Soy factory workers may be at greater risk for asthma

 
By Tom Nordlie • Published: October 21st, 2010
Category: Health in a Heartbeat
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Every job involves some health hazards.

Some of those hazards are preventable, like wet floors or bad lighting. Others are intrinsic to the work.

Case in point… soybean processing and its supposed link to respiratory problems.

The issue is well-known, and controversial.

Previous research results have been mixed.

But a study published in the European Respiratory Journal suggests the link is real.

It showed that factory workers exposed to soybean dust were at elevated risk for asthma.

And the data suggest two factors were involved… sensitivity to soy, and the amount of dust exposure workers received.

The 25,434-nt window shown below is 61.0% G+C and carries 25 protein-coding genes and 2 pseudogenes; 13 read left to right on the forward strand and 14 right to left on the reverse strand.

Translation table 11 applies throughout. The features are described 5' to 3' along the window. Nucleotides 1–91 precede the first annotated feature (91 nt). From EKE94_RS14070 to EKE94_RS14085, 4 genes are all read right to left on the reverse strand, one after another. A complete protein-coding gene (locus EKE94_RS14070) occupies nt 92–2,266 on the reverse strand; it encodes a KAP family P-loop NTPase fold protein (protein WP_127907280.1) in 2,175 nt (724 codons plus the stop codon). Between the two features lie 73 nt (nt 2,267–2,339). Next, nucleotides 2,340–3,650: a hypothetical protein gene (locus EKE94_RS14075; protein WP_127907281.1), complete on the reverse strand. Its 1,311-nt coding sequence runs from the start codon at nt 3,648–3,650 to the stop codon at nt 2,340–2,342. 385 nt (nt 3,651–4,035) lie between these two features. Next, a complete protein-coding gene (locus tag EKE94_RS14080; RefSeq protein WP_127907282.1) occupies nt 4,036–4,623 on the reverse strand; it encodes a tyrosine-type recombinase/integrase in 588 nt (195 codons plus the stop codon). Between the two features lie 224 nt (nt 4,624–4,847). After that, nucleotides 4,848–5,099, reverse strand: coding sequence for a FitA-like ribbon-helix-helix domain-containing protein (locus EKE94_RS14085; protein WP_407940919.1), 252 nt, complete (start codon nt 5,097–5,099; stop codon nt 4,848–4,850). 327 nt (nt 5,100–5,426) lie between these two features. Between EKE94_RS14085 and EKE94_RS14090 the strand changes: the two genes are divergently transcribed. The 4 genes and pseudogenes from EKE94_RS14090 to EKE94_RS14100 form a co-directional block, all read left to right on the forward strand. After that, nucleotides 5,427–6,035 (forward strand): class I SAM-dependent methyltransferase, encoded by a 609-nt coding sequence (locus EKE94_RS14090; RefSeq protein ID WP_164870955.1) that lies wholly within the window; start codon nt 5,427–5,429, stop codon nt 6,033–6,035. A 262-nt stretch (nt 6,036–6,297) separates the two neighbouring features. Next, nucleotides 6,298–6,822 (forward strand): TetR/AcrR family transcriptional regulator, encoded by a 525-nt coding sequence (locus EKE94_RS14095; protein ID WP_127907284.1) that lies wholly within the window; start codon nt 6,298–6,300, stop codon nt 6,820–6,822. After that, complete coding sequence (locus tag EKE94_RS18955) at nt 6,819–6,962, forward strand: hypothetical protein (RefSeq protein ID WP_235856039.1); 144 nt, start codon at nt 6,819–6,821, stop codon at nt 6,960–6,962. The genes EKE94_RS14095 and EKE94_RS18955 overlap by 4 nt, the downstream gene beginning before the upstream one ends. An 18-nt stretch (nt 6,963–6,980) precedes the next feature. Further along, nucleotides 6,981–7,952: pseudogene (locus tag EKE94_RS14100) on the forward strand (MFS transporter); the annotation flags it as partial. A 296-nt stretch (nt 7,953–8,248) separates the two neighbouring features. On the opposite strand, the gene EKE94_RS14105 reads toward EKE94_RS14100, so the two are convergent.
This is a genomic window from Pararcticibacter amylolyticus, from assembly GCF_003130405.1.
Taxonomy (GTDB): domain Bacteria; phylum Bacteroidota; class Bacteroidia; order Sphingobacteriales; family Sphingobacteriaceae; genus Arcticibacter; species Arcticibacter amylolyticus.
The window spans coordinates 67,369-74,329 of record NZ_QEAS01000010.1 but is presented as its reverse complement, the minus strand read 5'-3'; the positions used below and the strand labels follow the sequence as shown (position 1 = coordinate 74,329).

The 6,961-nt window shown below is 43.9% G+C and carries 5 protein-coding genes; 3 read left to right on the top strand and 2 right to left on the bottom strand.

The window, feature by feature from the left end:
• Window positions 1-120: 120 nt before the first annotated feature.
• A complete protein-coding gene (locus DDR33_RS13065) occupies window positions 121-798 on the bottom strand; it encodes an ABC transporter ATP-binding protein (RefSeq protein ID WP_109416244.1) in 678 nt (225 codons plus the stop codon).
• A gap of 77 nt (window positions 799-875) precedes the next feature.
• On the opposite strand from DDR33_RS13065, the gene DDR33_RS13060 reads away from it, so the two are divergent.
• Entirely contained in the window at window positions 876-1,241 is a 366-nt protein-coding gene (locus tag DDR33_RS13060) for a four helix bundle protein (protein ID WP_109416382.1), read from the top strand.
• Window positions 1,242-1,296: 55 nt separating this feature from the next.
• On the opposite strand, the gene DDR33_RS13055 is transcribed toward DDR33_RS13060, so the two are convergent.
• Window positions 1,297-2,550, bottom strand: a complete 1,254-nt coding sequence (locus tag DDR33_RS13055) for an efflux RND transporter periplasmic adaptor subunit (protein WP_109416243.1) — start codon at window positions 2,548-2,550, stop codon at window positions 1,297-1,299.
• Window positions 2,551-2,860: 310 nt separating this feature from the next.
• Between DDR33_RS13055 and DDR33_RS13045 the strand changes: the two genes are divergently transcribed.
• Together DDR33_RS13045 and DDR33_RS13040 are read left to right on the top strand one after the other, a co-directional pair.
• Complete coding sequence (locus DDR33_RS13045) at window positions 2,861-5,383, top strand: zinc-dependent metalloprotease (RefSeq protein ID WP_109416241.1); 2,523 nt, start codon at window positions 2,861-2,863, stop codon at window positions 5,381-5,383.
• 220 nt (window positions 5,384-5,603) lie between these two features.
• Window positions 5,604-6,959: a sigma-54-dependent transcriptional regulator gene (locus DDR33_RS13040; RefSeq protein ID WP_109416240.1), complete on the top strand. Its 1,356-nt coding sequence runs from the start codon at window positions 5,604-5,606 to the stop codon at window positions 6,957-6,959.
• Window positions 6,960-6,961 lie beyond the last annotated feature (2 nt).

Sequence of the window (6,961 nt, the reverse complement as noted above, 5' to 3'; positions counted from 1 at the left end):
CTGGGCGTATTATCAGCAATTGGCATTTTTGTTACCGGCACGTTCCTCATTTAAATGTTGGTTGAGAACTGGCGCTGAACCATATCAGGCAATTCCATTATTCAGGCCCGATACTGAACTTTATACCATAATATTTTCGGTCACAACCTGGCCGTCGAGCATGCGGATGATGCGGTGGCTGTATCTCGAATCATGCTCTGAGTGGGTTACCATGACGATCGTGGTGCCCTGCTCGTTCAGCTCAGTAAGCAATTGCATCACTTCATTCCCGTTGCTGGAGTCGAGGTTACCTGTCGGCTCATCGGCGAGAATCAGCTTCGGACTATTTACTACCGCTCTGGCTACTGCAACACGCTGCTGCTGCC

The study focused on a Tennessee factory that turned soy flakes into powdered products.

Workers there requested the study, based on their own observations and concerns.

All employees were invited to take part in the study. About half responded.

Participants answered health questionnaires and took tests to gauge their lung function and sensitivity to soy.

The researchers took air samples from work stations to determine the amount of dust in the air at various times.

Overall, the participants had a seventy percent greater incidence of asthma than is typical for the U.S. adult population.

Workers sensitive to soy were six times more likely to report work-related asthma symptoms than those who weren’t sensitive.

And production workers who encountered lots of airborne dust had nine times the risk of work-related asthma symptoms compared with the factory’s office workers.

So, this study may not end the controversy over soy exposure.

It does shows one thing… sometimes you have to be your own advocate.

So watch out for workplace hazards.

And if you think something on the job is compromising your health, see your doctor.